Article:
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Macrae refused Indian visa

2013 Nov 05

The Nobel Prize nominated director of the film No Fire Zone: the Killing Fields of Sri Lanka has expressed concern and surprise over the fact that it appears he is being denied a visa to attend the premiere of his own film in Delhi on November the 7th.

He issued a statement expressing his “deep concern” over the delay in issuing him with a visa, adding: “I know that the war crimes and crimes against humanity committed in the last few months of the civil war in Sri Lanka are a matter of considerable concern to the government in India – and I am at a loss to understand why they are giving the impression they want to prevent me coming over to talk about my film and the evidence that we have been gathering for more than three years.”

“I am due to fly out on the 6th of November, and I find it extraordinary that I still do not have my visa, despite the fact that I first applied more than eight months ago.”

Macrae applied for the visa in February this year in order to attend the pre-launch press conference about the film. This was the time that the No Fire Zone team first revealed the photographs of Balachandran Prabhakaran, the 12 year old child of the Tamil Tiger leader, alive and apparently in the custody of Sri Lankan government forces.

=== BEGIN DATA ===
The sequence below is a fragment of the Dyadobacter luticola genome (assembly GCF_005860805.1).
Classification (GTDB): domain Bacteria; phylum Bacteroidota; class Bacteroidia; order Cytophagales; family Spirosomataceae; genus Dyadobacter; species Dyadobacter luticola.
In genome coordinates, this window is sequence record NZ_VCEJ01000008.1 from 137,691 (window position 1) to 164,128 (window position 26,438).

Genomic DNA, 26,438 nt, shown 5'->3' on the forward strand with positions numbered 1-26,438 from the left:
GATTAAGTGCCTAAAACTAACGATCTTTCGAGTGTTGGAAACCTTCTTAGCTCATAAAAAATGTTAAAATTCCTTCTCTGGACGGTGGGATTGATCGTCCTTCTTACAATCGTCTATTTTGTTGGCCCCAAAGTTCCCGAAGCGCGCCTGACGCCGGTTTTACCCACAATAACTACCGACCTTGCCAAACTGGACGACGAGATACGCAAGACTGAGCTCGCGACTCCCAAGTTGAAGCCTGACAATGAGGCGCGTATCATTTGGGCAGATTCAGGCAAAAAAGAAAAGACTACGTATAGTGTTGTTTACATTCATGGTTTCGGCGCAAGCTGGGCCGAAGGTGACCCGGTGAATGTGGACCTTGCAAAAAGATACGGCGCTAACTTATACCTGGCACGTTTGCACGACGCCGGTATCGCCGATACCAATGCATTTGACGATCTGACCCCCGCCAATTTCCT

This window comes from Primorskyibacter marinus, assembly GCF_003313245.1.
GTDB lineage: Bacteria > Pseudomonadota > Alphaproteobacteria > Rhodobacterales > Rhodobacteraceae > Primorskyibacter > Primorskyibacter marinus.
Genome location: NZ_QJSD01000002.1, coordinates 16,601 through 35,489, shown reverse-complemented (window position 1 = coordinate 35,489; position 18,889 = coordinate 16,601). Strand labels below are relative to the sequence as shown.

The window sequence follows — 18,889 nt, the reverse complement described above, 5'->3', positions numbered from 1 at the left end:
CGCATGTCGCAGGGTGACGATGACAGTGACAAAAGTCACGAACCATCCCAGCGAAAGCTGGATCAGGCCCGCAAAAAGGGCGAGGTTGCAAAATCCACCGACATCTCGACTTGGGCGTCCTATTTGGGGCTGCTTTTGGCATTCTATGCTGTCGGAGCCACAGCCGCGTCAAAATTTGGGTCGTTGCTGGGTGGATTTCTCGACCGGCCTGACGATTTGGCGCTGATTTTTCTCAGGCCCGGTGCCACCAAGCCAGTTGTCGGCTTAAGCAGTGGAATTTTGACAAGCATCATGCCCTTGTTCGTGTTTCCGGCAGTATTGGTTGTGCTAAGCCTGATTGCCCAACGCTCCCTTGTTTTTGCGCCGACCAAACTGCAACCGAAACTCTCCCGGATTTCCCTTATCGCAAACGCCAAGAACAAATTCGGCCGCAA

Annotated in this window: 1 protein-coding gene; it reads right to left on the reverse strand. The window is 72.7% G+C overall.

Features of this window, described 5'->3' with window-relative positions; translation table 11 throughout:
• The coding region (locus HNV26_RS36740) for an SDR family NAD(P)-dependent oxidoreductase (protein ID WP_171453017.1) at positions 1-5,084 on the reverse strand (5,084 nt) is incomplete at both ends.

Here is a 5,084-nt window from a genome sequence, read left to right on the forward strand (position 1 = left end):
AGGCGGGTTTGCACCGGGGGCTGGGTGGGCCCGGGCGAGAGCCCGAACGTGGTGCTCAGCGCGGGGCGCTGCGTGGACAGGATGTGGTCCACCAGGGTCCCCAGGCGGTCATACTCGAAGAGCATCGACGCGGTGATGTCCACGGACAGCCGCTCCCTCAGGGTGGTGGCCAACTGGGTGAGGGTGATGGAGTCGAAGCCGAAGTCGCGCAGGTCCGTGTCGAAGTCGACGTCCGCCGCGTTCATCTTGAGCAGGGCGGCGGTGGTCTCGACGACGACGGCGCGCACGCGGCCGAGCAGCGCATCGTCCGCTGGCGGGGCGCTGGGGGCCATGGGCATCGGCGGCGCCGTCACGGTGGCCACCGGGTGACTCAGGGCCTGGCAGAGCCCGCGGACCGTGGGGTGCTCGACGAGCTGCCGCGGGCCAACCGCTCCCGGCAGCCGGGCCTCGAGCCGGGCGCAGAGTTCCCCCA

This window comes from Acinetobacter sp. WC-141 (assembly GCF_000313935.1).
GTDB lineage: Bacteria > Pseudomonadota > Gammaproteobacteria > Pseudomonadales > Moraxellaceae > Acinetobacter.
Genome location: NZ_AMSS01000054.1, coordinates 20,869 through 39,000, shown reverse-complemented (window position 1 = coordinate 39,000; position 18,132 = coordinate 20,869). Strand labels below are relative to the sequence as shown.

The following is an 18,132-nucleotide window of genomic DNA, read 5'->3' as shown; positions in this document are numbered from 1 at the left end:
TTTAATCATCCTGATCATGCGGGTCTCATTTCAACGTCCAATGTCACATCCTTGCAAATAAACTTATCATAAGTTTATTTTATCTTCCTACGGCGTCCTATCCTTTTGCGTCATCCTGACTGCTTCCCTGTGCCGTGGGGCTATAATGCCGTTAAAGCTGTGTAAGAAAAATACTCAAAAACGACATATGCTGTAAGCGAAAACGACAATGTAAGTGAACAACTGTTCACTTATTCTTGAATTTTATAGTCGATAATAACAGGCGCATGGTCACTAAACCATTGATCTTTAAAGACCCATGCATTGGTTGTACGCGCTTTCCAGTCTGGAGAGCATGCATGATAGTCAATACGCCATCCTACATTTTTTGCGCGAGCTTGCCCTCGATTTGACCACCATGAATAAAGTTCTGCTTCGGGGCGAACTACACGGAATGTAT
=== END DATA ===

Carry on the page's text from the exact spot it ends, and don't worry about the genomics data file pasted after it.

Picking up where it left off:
Macrae applied at the same time as his producer – but despite the fact that she was granted a visa, he was not. His passport was returned to him marked “Visa Applied For”

Since then Macrae has made several approached to the Indian authorities in an attempt to get some progress on the application, but to no avail.

Macrae said yesterday :” I am at a compete loss to understand why the government appears to be refusing to let me come to India for the premiere of the film. I sincerely hope this has been caused by a bureaucratic mix-up and is nothing that could be perceived as some kind of attempt to prevent discussion of this issue.”

“I do know that as I have travelled around the world the Sri Lankan government has frequently tried to prevent screenings of the film. They protested over screenings in the UN and the European Union. In Malaysia they are accused of putting pressure on the Malaysian government to stop a screening organised by the Human Rights NGO Pusat Komas in Kuala Lumpur. Indeed when the screening went ahead it was raided by between 30 and 40 members of the Censorship Board and the police. They did not manage to stop the screening, but they arrested the organisers and one of them – a brave young woman called Lena Hendry, is now awaiting trial and could face a maximum of 3 years in jail. “

The Sri Lankans were also accused of putting pressure on the authorities in Nepal, forcing the organisers of the Film Southasia Festival to cancel a screening and move it to another venue – while in the original venue they held a debate on censorship.

“I sincerely hope that this pattern of pressure from the Sri Lankan government does not have anything to do with India’s decision not to give me a visa.”

“If so it would be doubly ironic given that Sri Lanka itself – under pressure from the Commonwealth – has publicly agreed to give me a visa for CHOGM.”

“The High Commission has now had my application for over eight months – and I now see no option, if it is not granted today, but to turn up at the Indian High Commission in London in person on Tuesday and ask for it to be issued there and then.” (Colombo Gazette) 

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